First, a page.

Too Many Rules Make Me Want to Start Trouble

Two months before our trip to upstate New York I began looking for a place to stay and realized everyone got there ahead of me.  Big hotels are out of the question – those heavy doors closing at all hours ensures a cranky Cindy.  In addition to quiet nights, my other requirement is air conditioning – I’ve lived in the south much too long to go without some form of climate control.   

Finally, I came across an Airbnb listing for a house in Seneca Falls – the gorgeous Finger Lakes region – that looked perfect.  The only hitch was the hosts might, in fact, be nuts. 

I’ve been using Airbnb for years and had never seen a list of rules like this manifesto.  In the 1,600 word salad were some reasonable demands – don’t color your hair, park in the designated area, remove your shoes – as well as a few that gave me pause – no sleeping on the sofa, don’t use a humidifier, no “aggressive fragrances” and get this – no guests on the property!  I asked about having some old friends visit and got this back:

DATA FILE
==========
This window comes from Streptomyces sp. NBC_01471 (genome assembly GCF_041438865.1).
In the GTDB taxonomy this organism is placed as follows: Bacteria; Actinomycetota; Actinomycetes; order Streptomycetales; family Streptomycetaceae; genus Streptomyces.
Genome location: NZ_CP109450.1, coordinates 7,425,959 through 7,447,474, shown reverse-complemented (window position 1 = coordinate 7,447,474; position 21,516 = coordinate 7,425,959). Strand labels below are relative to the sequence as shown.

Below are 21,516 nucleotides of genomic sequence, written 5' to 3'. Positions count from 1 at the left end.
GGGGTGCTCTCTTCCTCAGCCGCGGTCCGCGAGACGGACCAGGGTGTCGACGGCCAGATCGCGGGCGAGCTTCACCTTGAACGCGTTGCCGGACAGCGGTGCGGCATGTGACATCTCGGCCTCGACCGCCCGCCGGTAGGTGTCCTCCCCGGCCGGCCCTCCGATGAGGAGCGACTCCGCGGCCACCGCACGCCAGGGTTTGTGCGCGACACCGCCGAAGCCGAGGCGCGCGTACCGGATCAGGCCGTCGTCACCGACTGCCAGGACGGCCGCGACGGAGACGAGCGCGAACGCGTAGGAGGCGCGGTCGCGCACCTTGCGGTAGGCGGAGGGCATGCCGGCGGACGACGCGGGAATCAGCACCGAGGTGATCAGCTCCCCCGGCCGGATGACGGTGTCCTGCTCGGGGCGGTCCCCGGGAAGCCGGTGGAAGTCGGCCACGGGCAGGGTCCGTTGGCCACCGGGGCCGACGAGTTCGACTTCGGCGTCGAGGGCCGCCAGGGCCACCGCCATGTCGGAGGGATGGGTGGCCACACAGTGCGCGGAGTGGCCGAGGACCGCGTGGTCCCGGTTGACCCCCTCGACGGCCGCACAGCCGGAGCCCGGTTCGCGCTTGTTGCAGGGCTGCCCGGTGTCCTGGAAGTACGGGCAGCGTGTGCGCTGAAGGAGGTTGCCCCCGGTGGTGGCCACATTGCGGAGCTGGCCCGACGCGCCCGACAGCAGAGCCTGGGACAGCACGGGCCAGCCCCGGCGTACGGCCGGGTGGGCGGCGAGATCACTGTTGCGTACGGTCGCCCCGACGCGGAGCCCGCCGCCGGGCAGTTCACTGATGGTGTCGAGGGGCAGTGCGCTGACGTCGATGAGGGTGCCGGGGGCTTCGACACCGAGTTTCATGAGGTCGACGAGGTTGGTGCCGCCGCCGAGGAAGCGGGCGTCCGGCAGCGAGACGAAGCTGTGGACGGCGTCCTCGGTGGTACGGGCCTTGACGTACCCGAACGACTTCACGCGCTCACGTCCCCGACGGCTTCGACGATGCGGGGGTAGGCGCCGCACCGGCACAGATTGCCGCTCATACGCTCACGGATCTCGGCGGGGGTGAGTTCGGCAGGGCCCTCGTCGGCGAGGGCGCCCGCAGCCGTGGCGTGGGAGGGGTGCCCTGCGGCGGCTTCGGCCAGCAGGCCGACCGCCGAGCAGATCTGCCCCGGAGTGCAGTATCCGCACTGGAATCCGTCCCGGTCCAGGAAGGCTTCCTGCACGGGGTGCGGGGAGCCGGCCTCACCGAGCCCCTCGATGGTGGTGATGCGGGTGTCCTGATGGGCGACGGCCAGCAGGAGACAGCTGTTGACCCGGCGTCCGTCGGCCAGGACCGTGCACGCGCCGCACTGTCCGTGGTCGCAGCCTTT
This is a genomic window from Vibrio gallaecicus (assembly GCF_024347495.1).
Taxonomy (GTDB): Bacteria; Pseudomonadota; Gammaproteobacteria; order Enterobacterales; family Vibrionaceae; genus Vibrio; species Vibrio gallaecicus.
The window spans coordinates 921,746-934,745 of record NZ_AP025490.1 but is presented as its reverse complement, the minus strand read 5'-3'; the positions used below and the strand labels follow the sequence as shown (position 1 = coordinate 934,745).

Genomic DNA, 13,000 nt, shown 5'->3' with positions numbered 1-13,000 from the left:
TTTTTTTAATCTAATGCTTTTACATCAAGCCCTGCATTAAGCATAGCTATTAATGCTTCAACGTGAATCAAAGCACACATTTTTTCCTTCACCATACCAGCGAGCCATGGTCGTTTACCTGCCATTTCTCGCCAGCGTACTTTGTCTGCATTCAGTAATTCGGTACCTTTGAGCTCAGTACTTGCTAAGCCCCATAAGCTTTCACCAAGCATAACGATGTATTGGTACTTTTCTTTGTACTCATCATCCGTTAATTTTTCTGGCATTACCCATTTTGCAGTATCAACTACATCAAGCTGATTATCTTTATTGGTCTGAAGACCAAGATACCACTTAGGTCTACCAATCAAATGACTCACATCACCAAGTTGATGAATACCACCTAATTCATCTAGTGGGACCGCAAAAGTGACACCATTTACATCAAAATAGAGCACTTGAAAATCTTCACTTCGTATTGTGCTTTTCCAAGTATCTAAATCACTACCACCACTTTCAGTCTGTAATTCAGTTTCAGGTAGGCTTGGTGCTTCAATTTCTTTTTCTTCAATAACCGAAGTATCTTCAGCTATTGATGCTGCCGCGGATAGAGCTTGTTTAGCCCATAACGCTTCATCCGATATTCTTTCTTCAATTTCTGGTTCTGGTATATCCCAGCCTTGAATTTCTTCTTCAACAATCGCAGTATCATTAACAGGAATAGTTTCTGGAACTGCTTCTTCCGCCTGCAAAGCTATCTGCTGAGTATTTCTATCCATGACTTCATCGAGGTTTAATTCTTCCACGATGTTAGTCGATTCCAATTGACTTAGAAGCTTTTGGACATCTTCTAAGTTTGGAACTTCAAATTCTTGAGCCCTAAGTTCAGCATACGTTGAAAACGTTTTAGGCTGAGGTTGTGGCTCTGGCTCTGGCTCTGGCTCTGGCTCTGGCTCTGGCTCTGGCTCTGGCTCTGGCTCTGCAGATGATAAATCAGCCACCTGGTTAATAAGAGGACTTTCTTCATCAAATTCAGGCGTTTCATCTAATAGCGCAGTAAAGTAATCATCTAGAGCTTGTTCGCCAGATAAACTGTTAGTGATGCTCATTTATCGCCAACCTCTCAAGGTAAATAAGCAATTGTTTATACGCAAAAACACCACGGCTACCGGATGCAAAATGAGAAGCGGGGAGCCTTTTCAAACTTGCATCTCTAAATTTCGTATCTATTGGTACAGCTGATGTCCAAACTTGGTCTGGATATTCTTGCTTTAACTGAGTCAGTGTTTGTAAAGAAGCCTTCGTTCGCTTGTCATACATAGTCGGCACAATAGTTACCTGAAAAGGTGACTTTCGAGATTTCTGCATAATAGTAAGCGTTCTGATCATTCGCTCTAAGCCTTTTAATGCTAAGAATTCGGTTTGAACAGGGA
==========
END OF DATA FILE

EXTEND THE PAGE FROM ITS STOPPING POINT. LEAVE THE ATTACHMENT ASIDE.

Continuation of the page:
“Thank you for letting us know ahead of time. As long as it is for a short period of time (a few hours) we will make an exception and allow this.” I felt favored by the Airbnb gods.

But when we arrived, there were more rules. Here are a few of our favorite signs:

There were some assertive instructions for giving a post-visit review as well . . .

Even the bathroom wall decorations looked like admonitions . . .

I began to understand how students must feel when faced with a long list of rules. It makes you want to do something naughty. Fortunately, we are word game lovers and the welcome sign offered a perfect opportunity for some hijinks.

Our friend (the one we had special dispensation to invite) challenged us to rearrange the letters into a new statement.  Our compositions don’t make perfect sense but we left no unused letters! It felt deliciously like getting away with something after so many “no-no” warnings. Enjoy our creations!

I’ll admit it – I liked “juicy” and”lewd” and the rest is a bit forced
Using the ampersand and exclamation point proved challenging
I wish I could claim the host’s name is Jen
I went with the British version of “cosy” but this one is my fave

I’m keeping an eye on the Airbnb rules for this property.  You can only imagine how gratified I’d be if a new one appears:  “Please do not rearrange the letters on the welcome sign!”  I’ll update this story if that happens.  In the meantime, maybe I’ve got the next Wordle-type craze on my hands!

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